In their section 2, Spash and Hache argue that the unifying model underlying the Review is fundamentally wrong, for several reasons. Most importantly, Spash and Hache argue, the Dasgupta Review does not take sufficiently seriously fundamental limits to economic growth, or the core biophysical critiques of ever-expanding capital economies as articulated by Donella Meadows et al, Nicholas Georgescu-Roegen, and modern ecological economists. Now, as already noted, the Review contains lots of material on planetary boundaries, recognising that these place absolute limits on growth. However, Spash and Hache (p. 4) claim that these “limits become side constraints that can simply be dealt with by optimal investment strategies, getting the prices right and creating more wealth (i.e., growth as normal)”. This approach weakens the Review’s claims to embed Nature in economic analysis or recognise the sense in which the economy is dependent on and embedded in Nature.
Additionally, the Dasgupta Review offers no alternative to the prevailing model of the economy, even when alternative visions including the circular, sustainable, foundational, etc. are available. According to Spash and Hache, “the only thing that matters [to Dasgupta] is maximizing social value measured as monetary wealth invested in a capital stock. The aim of life is to maximise rates of return on investments. Achieving social good requires that the wise ‘citizen investor’ choose the optimal portfolio of capital assets” (p. 5)
Problems of valuing Nature
The goal of maximising inclusive wealth is undermined by fundamental general problems in valuing Nature. These problems are acknowledged by the Dasgupta Review; indeed, it does recognise the many unpaid benefits that flow from Nature and does try to lay out in some detail what biodiversity means. Ultimately though, Spash and Hache claim, these concerns are swept under the theoretical carpet.
It is well known that objects in Nature present problem for economists. Economists tend to try to capture the diverse multi-dimensional complex reality in terms of a single measure, market price, which via market processes is seen to balance out forces of supply (from firms seeking profits) and demand (from consumers seeking utility from goods). They recognise, correctly, that there may be little relation between the value in use of something and its price. Accepting that market prices can get prices ‘wrong’, economists seek to reach ‘true’ prices via policy interventions, such as carbon taxes. Armed with these ‘true’ prices, markets will no longer make the mistakes they formerly did. Producers will now not be able to avoid the costs of their pollution and consumers will no longer be able to take artificially cheap flights.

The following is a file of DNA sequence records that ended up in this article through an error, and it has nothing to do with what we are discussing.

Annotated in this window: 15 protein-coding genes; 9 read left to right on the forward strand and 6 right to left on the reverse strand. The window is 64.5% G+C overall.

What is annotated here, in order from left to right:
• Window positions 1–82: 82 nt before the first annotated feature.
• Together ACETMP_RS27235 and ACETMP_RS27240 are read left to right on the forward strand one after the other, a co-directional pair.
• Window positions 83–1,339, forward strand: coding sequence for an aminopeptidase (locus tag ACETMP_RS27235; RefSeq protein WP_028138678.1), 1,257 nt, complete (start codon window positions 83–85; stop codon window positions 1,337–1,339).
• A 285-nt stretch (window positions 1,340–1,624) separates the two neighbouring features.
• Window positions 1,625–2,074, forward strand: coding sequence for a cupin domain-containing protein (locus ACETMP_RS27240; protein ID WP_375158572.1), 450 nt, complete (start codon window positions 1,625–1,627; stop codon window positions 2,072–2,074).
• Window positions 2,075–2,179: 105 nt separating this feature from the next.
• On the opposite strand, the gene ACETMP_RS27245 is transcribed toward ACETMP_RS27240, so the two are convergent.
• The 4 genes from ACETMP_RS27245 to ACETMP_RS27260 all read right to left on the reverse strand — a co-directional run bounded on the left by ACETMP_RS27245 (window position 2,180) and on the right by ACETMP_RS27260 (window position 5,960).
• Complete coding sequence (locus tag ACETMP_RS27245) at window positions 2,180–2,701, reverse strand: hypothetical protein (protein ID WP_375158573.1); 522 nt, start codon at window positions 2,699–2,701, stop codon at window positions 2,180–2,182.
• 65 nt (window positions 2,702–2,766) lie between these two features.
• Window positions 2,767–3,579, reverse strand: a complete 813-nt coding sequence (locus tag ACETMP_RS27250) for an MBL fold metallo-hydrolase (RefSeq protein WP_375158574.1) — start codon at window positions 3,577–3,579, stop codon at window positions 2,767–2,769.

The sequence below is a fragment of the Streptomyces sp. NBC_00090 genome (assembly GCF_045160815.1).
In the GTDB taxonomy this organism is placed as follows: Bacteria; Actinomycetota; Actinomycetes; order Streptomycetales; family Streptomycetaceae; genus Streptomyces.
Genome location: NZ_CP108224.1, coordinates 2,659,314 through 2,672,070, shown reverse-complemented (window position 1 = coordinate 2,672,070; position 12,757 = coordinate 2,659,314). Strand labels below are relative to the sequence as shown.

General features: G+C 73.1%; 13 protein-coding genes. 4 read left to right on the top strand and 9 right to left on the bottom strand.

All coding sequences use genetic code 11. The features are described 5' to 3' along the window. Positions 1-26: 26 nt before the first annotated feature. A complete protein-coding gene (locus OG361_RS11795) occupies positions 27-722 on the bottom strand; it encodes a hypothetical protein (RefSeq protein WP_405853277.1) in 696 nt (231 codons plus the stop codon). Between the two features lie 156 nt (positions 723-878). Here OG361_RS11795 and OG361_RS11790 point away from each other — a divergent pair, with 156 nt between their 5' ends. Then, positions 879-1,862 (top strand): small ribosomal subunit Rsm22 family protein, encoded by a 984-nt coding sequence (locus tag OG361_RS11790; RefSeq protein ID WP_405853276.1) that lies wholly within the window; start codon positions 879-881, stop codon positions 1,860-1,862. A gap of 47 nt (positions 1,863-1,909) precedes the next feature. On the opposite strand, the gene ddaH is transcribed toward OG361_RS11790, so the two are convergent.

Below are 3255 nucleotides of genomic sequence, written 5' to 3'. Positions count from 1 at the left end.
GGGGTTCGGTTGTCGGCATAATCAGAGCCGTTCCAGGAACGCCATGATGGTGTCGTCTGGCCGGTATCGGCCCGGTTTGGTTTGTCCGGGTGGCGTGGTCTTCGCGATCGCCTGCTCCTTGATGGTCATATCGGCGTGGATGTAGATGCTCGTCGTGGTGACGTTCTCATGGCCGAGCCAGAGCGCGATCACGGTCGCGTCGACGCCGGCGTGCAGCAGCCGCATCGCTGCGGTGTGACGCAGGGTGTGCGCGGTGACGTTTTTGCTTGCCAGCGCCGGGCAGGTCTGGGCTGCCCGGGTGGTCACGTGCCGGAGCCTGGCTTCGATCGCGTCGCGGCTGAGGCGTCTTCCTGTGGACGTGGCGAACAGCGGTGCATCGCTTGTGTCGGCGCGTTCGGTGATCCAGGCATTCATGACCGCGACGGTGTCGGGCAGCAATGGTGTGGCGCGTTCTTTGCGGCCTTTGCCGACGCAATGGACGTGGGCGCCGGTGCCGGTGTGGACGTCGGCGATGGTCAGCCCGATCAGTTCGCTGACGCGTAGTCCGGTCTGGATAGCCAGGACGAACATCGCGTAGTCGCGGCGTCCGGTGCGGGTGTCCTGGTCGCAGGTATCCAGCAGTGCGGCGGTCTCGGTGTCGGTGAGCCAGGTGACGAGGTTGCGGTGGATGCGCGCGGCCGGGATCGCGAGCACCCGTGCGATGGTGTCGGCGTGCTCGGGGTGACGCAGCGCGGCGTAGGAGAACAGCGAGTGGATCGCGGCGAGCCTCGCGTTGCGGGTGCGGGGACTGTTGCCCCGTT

Economists have long recognised that many things, such as species and rivers, may not be traded or tradeable on a market and so do not have a market price. Here, though, there is a problem, since as discussed, whatever is ascribed a price is assumed to have a value in use, so monetary valuations convey importance as well as facilitate comparison. Thus – at least from the economist’s perspective – environmental objects need to have some monetary value put on them. So, economists engage in various forms of non-market valuation, for instance by asking people what they would be willing to accept as compensation for the loss of a species. These techniques are held to give us proxy values for environmental objects. This process can capture the worth of something and, in so doing, arrive at a solution that is somehow just or fair.
However, these pervasive techniques of valuation are subject to well-established criticisms. For instance, they try to capture what a consumer would be willing to pay to preserve an environmental object, or willing to accept as compensation for its loss. They can do this in various ways, using surveys or experiments which try to replicate a real-world scenario. These are well-intended techniques, and they can be augmented by inviting groups to discuss their valuations, including asking them about the criteria they have used to reach them. However, they are undermined because humans cannot conceptualise the complex scenarios they are being asked about. Spash and Hache argue – controversially perhaps – that appealing to uninformed views on scientific concepts is not a good way of arriving at ‘true values’.
More fundamentally, Spash and Hache argue that the Review applies few of the lessons from available literature on environmental ethics and values. As Spash and Hache acknowledge, the Review does discuss the ‘intrinsic worth’ of Nature. The Review also notes that intrinsic worth can be different from instrumental worth, i.e. what the thing does for us. However, these positions are undermined, in various ways. For instance, elsewhere the Review almost collapses the distinction between intrinsic and instrumental value: